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How POS and mystery shopping work together

Some retailers and restaurants may feel like they no longer need mystery shopping because of the rise of integrated payments systems at the point of sale. This technology tends to offer a lot of consumer information and data, which can be used to develop better systems to improve customer service overall. However, such a belief is misplaced. Mystery shopping still serves a strong purpose of capturing the parts of customer service that can't be objectively seen through a POS terminal. When the two concepts work together, the end result can be a better shopping or eating experience for all, which can translate to better sales in the long term.

The big and small pictures
What integrated payments systems do is take a look at the big picture. For every transaction that's completed, stores and restaurants can glean a lot of information about what customers are buying, what stuff they're looking for and how much they are willing to spend based on the items they pick up. This is captured through the customer data that they receive, sometimes with the help of loyalty programs, gift cards and private label cards. All this data can project the buying patterns and habits based on the month of the year, day of the week, even time of the day. From there, what is offered can change to something more profitable.

Meanwhile, mystery shopping looks at what Pizza Marketplace calls the "micro view," or the small picture. Because there is a basic idea of what is going to be bought by the mystery shopper in question, the issue is not on sales and data, but on customer service and personal experience. Some of these components can't be actively monitored by computer but input by a person. For example, the amount of time it takes to complete a payment is better assessed on a personal level, since it might require the customer and store clerk to interact on some matters before beginning the transaction. The shopper may get lost while trying to find something based on sub-optimal store organization and poor staff communication. There may also be a need to determine if staff members are following all the required actions of their position, such as upselling a new item or cross-selling specific groups of products together.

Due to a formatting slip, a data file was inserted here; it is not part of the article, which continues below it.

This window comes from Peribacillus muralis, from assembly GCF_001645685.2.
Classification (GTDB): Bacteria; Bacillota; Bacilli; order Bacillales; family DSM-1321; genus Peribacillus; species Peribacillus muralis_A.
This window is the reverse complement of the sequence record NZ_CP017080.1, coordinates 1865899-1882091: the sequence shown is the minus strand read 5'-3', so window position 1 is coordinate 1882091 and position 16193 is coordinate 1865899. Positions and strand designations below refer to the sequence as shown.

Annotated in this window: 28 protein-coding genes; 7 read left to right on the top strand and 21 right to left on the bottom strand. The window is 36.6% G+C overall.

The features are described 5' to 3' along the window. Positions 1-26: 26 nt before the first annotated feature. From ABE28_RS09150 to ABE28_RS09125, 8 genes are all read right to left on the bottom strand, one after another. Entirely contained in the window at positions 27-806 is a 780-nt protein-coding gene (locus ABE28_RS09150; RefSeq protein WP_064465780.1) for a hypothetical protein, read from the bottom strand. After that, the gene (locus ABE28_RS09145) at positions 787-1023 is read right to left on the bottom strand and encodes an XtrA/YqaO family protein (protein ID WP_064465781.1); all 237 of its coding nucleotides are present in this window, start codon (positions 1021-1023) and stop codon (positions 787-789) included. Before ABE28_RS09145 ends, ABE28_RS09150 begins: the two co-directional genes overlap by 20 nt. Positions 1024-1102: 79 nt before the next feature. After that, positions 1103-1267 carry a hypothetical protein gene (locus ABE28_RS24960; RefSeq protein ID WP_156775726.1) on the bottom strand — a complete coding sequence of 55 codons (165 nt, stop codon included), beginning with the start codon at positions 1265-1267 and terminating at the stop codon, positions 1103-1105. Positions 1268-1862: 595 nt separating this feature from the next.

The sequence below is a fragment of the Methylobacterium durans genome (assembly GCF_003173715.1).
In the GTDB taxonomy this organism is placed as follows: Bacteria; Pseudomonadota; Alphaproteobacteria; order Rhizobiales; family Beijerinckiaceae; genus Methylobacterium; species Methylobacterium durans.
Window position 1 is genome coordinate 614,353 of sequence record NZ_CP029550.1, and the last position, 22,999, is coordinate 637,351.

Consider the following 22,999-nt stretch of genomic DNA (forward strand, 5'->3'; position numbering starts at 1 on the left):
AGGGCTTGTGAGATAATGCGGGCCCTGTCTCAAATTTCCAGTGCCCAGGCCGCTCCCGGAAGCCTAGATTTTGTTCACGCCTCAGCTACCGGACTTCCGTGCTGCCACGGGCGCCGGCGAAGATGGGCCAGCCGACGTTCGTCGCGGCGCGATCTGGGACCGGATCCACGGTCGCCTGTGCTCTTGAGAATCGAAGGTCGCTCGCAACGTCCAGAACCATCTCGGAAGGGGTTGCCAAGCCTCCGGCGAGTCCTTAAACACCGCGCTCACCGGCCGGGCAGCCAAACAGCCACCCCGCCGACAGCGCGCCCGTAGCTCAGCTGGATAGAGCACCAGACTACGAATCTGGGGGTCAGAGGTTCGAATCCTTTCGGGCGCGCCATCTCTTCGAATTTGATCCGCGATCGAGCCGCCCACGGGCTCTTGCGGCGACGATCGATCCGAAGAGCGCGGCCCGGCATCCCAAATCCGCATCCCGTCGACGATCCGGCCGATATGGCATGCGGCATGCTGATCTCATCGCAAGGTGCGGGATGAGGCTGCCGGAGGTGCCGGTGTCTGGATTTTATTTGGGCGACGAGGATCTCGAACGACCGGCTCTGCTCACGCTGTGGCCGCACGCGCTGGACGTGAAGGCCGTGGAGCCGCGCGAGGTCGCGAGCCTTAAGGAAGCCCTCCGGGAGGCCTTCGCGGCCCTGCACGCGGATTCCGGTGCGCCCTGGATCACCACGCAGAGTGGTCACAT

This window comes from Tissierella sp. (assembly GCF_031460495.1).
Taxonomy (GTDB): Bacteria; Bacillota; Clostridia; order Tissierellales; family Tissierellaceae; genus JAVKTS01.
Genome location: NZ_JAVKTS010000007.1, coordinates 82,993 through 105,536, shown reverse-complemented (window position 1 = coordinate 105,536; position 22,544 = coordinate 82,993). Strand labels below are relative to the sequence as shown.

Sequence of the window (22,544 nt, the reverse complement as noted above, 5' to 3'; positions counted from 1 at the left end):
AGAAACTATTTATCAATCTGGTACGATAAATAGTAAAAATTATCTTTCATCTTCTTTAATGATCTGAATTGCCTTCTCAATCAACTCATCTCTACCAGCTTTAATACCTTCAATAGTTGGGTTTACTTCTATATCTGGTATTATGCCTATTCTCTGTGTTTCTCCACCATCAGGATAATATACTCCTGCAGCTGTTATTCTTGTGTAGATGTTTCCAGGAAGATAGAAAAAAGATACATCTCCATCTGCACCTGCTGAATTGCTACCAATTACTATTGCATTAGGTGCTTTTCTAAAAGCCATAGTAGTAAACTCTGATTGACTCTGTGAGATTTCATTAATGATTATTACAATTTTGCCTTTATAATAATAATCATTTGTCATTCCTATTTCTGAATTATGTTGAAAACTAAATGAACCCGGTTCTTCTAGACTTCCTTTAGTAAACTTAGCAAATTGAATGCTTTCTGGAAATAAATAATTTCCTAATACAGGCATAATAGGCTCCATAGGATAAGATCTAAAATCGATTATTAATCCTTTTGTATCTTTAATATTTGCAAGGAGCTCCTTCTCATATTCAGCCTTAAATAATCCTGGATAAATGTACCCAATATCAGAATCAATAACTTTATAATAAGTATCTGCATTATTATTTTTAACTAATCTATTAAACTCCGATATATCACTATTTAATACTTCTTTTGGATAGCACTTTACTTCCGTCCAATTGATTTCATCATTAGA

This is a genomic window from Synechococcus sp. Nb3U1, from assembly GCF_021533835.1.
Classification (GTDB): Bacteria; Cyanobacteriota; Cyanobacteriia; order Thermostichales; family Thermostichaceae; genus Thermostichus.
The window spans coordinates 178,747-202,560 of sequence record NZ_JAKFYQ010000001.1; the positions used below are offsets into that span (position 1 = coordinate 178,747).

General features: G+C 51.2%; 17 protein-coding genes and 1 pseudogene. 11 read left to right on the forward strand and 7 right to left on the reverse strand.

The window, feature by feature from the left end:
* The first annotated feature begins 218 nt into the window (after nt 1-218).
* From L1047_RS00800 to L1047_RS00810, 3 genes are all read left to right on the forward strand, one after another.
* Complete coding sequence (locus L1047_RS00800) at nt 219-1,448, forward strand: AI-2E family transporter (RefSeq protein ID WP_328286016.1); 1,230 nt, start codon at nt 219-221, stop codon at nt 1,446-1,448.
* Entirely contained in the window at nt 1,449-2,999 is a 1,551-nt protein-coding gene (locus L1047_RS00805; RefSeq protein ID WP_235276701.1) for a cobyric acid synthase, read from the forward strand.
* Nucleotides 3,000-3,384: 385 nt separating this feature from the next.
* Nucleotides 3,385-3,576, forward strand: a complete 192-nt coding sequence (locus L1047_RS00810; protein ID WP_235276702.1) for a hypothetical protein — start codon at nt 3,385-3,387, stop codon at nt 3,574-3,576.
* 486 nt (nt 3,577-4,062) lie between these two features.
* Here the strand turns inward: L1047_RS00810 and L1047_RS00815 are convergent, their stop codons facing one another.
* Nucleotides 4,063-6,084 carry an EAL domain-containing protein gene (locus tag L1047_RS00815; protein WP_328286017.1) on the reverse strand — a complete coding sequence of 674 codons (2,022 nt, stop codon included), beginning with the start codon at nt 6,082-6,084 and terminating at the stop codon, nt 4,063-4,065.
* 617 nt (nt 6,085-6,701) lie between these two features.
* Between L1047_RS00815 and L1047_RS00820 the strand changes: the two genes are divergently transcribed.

All of this information, while it does not directly lead to profit, often helps determine what will bring in and keep out customers overall. Mystery shopping also useful since it can provide details in the shopping experience that even real-time customer reviews cannot offer.

Covering each other
Combining both big data from POS systems and personal reviews from mystery shopping can offer answers to questions that either miss on their own. The former can provide the "whats" on certain questions, while the latter can provide the "whys." For example, the beacons that are in place in a store could show that there's not a lot of foot traffic in a specific aisle of the store. A mystery shopper can go over there and discover that there's very little indication of what is actually there, thus causing people to ignore it. That can mean that businesses can seek to reorganize the store so what's in there can be more prominent.

Another example is at a restaurant, where a new item on the menu is not selling, though there are clear indications that it's new and servers have been told to promote it. A mystery shopper can reveal that either the waiter or waitress is not upselling the food at all, or the upselling pitch makes it seem less than appealing. Armed with that information, management can either better train their servers or reassess how to bring up the item on the menu.